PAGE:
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A State is a State is a State? Some Thoughts on the Prosecutor’s Response to Amici Briefs on Territorial Jurisdiction – Part II

In Part Two of this blog, I turn to the second of the Prosecutor’s arguments in favour of the Court’s territorial jurisdiction with regard to the “Situation in Palestine”. This is that Palestine is a State irrespective of its status as a party to the Statute. However, the Prosecutor seeks to nuance her position by arguing that Palestine is a State “for the purposes of the Statute” under the relevant rules of international law at para. 40 and following. A State “for the Purposes of the Statute”? This leads to the question, what is meant by a State under international law for the “purposes of the Statute”? The Rome Statute contains no definition of a State, so that there is no authority for the proposition that the Court may exercise jurisdiction (either on territorial or on nationality grounds) with regard to a State defined other than on the accepted basis of international law. The Prosecutor does not argue that Palestine is a State under international law tout court. It…

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A State is a State is a State? Some Thoughts on the Prosecutor’s Response to Amici Briefs on Territorial Jurisdiction – Part I

On 30 April 2020, the ICC Prosecutor issued her Response to the Observations of Amici Curiae, Legal Representatives of Victims, and States  in the “Situation in the State of Palestine” matter. This has brought into focus a substantial debate as to what constitutes a State. There had been contributions submitted by 33 amici (including the…

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‘Oops, we misplaced the keys…too bad!’: The International Criminal Court and the fiasco of Mr Jean-Pierre Bemba’s compensation claim

Background On 18 May 2020, over a year after Mr Jean-Pierre Bemba Gombo filed a claim at the International Criminal Court (the Court) seeking compensation for alleged miscarriage of justice and for alleged destruction and damage caused to his property, the Pre-Trial Chamber dismissed the application. Mr Bemba was charged in 2008 with…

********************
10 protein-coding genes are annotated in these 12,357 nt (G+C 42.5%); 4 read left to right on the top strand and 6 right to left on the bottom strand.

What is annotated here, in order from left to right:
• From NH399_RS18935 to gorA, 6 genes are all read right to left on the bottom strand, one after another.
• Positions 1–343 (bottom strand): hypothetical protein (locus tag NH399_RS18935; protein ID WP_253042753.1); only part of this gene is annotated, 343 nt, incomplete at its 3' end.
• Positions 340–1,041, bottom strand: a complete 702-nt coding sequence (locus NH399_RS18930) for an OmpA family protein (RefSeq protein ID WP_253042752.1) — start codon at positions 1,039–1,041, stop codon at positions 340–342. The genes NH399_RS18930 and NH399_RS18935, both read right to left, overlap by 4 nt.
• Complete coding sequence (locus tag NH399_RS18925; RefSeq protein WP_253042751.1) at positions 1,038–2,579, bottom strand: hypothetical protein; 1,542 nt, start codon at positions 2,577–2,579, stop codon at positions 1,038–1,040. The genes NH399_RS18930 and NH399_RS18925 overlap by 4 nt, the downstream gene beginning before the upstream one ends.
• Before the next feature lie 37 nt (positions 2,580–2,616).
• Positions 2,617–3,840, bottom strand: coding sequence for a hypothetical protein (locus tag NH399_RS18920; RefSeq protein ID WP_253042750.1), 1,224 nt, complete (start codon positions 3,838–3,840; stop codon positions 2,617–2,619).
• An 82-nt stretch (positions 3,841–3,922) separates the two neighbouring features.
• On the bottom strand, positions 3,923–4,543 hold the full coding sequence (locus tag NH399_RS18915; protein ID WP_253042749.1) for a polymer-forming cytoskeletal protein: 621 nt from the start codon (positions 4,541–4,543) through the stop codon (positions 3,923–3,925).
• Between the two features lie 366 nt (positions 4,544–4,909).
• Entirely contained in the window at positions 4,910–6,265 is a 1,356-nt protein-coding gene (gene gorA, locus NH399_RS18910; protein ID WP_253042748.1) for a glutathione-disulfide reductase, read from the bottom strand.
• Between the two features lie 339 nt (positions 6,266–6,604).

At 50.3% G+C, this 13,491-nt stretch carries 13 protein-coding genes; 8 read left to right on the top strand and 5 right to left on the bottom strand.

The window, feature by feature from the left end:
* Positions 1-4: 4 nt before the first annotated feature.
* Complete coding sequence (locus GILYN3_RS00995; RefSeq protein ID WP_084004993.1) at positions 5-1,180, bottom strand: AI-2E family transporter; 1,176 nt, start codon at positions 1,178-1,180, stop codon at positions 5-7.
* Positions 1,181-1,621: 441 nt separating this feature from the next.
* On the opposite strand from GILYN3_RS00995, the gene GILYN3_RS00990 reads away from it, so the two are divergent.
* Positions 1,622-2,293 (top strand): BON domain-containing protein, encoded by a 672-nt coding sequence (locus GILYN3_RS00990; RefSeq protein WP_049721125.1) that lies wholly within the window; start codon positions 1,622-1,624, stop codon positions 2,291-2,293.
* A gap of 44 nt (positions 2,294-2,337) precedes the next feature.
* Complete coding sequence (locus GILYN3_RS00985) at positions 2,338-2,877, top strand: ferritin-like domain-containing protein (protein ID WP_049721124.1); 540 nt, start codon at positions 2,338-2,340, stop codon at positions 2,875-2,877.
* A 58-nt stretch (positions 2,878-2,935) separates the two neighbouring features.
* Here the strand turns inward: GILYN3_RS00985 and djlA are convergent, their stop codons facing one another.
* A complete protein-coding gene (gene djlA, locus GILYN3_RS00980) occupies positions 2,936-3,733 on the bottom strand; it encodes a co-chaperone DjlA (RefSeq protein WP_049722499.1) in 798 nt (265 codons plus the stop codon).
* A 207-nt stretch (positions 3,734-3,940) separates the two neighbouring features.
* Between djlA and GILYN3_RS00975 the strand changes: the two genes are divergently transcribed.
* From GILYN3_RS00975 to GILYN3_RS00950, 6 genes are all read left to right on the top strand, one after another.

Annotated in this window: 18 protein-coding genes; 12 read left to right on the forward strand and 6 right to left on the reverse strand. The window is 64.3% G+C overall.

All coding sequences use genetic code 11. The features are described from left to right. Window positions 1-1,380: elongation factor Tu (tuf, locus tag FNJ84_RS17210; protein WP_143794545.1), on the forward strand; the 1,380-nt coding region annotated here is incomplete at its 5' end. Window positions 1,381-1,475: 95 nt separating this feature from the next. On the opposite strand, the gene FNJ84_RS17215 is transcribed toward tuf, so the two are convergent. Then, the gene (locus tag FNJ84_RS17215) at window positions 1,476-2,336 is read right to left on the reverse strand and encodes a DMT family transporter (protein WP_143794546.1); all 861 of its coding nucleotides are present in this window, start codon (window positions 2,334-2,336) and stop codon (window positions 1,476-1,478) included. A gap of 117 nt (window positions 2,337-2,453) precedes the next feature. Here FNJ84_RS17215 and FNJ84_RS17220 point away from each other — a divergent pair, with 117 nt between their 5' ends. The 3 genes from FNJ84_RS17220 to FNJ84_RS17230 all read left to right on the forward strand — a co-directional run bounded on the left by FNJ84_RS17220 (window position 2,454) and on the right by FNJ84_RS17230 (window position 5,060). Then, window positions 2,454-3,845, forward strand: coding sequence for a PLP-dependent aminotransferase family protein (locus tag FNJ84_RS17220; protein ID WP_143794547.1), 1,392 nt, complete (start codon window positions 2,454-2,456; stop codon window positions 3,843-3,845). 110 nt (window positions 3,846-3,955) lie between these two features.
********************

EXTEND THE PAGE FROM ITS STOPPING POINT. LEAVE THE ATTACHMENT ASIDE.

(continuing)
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A “Schrödinger’s Cat” Moment for Co-Perpetration Liability? The Yekatom and Ngaïssona Decision on the Confirmation of Charges

On 11 December 2019, Pre-Trial Chamber (PTC) I of the International Criminal Court (ICC) confirmed, in part, the charges of war crimes and crimes against humanity in the case against Alfred Yekatom and Patrice-Edouard Ngaïssona. The (highly) redacted version of the Decision was published on 20 December 2019. So far, it has received little attention in scholarly…

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Multiple Avenues for State Cooperation with the International Criminal Court – Part Two

Yesterday’s post (see here) discussed witness protection and the release of temporarily or permanently acquitted defendants as potential avenues for State cooperation with the ICC. Today’s post will consider further opportunities for such cooperation and conclude with some general observations on the issue. Detainees’ family visits Many detainees cannot afford to…

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